Little remains of the Berlin Wall, but a new monument in the German capital will honour the protesters who defied the communist state in 1989 and led the divided nation to reunification.
A groundbreaking ceremony has just taken place for the Monument to Freedom and Unity, in central Berlin. The 50m-long (164ft) bowl will move gently up and down when enough people stand on it, and it should be completed by the end of next year.
In a guide to the design, architects Milla & Partner, who won a competition called “Citizens in Motion”, say “freedom and unity aren’t static conditions, they require participation and interaction”.
“When there are at least 30 more people standing on one half of the bowl than on the other, the bowl will start to move, slowly and gently.”
In 1989 protesters in communist East Germany chanted “Wir sind das Volk!” (We are the People), which later became “Wir sind ein Volk!” (We are one People). The second slogan captured the desire to reunite Germany and remove the Cold War border.
The two slogans will be inscribed on the bowl in big letters.
There is also political symbolism in the federal government’s backing for the project – in a city already rich in monuments and reminders of Germany’s turbulent, violent past.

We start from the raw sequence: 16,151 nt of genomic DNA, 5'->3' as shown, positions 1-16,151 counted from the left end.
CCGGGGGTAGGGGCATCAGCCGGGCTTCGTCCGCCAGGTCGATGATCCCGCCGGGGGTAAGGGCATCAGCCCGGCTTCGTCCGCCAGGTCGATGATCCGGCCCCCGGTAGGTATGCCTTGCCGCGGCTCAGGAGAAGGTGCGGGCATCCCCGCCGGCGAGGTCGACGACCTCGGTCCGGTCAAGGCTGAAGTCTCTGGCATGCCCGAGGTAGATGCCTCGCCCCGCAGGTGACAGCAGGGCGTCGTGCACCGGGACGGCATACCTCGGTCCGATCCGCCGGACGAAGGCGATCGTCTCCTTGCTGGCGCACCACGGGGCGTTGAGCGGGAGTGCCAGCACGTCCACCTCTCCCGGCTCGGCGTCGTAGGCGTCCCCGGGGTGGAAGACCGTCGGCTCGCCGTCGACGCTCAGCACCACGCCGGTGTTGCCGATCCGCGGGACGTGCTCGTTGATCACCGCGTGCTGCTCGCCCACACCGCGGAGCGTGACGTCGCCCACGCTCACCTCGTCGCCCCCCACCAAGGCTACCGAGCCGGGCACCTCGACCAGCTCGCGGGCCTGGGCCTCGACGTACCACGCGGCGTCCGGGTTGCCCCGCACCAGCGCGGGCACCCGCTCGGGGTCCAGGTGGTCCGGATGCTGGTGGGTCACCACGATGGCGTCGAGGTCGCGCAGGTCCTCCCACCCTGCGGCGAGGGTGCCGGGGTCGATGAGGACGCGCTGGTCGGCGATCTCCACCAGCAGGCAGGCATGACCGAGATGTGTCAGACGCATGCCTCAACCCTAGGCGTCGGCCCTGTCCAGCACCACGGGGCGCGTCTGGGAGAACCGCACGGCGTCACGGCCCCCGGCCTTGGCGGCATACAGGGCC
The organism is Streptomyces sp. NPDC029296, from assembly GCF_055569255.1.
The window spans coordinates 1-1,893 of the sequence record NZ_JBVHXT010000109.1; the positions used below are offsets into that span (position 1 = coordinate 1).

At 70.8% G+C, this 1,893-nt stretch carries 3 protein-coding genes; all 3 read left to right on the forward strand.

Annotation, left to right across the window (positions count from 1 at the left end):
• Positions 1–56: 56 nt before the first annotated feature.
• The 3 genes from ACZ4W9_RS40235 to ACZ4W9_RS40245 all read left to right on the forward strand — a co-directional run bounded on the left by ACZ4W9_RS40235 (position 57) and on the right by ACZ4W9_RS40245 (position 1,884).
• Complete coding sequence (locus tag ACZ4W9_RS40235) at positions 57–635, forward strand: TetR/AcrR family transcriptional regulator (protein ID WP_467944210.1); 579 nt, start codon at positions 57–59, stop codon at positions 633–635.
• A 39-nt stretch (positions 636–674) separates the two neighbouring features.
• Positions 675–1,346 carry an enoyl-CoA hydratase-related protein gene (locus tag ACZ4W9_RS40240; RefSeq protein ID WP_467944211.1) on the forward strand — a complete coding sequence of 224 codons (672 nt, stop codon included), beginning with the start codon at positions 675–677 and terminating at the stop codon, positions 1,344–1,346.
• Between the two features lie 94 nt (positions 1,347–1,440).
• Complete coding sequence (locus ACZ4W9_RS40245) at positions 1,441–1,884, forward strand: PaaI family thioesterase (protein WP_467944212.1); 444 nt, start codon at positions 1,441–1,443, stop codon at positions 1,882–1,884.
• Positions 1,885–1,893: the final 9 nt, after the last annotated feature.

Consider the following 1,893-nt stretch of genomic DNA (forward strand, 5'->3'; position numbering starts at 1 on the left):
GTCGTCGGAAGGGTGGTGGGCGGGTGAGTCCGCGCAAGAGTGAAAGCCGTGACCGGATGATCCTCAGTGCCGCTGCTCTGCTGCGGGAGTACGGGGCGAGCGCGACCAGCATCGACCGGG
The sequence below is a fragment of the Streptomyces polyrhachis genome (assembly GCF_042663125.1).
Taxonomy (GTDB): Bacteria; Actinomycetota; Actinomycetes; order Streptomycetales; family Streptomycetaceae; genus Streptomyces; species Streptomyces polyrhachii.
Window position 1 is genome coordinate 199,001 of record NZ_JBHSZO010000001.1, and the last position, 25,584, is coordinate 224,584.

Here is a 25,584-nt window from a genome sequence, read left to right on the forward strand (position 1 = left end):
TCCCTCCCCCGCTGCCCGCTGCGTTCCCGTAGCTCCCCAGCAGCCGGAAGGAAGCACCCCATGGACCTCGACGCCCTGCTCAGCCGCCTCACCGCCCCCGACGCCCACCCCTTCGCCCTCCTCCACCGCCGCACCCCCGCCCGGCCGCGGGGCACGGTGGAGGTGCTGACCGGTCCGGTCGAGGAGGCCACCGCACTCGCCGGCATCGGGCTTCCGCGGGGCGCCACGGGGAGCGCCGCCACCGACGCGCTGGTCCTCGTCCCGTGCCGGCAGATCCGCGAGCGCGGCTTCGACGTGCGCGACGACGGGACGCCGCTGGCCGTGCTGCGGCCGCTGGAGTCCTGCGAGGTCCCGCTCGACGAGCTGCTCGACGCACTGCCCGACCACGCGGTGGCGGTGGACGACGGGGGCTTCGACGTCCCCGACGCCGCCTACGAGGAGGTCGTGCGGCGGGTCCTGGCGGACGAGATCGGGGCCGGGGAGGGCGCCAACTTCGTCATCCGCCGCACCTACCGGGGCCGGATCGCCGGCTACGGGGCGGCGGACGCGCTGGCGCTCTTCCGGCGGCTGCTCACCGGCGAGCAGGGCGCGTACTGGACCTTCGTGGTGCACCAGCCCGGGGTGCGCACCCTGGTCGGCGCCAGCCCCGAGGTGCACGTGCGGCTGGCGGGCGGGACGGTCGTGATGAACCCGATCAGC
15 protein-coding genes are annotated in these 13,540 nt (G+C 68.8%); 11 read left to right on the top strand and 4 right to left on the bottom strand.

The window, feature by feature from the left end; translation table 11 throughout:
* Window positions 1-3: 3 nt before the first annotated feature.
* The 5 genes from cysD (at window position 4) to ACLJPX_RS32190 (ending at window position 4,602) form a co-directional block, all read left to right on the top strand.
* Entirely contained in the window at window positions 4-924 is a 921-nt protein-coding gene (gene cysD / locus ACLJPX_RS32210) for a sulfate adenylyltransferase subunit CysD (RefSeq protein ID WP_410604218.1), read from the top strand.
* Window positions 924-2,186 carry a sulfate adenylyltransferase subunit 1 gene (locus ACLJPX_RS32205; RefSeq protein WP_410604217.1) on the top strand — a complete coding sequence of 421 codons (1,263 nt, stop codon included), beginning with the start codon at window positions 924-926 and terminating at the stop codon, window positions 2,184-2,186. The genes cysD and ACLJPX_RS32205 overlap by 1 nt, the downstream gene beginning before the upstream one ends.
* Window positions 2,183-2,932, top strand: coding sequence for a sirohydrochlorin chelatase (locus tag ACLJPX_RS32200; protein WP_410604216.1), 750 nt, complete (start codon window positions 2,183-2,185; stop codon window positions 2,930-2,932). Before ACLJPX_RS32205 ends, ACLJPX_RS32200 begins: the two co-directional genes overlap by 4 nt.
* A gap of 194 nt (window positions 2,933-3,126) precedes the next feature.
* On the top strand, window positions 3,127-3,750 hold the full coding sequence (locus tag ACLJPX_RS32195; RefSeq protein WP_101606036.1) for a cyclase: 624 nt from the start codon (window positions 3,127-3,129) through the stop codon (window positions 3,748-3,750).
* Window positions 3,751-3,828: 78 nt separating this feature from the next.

Far-right nationalism, contemptuous of liberal democracy, has made a comeback, with the Alternative for Germany (AfD) now the biggest opposition party in parliament.
German unity has also been put under stress by the coronavirus crisis, with federal and regional politicians often in dispute.
Part of the monument’s site was formerly the plinth of an equestrian statue of Kaiser Wilhelm I, king of Prussia in the 19th Century and then first emperor of a united Germany.
The architects say “the chequered history of the location is still there to see – but now Kaiser Wilhelm will be replaced by the people”.
The project – with an estimated cost of €17m (£15m; $19m) – was granted German parliamentary approval in 2007 but was delayed for budgetary reasons and also because bats were found to be sheltering at the site.
Read more about Germany’s 1989 upheaval:
At Thursday’s ceremony German Commissioner for Culture Monika Grütters said the monument would honour “the civil courage of those people who raised their voices for democratic rights and freedoms”.
“The unity of Germany and a united Europe would have remained, without the ‘citizens in motion’, what they were for a long time: utopian hopes for a distant future.
“Remembrance of the peaceful revolution therefore deserves to have this prominent place in the heart of the German capital.”
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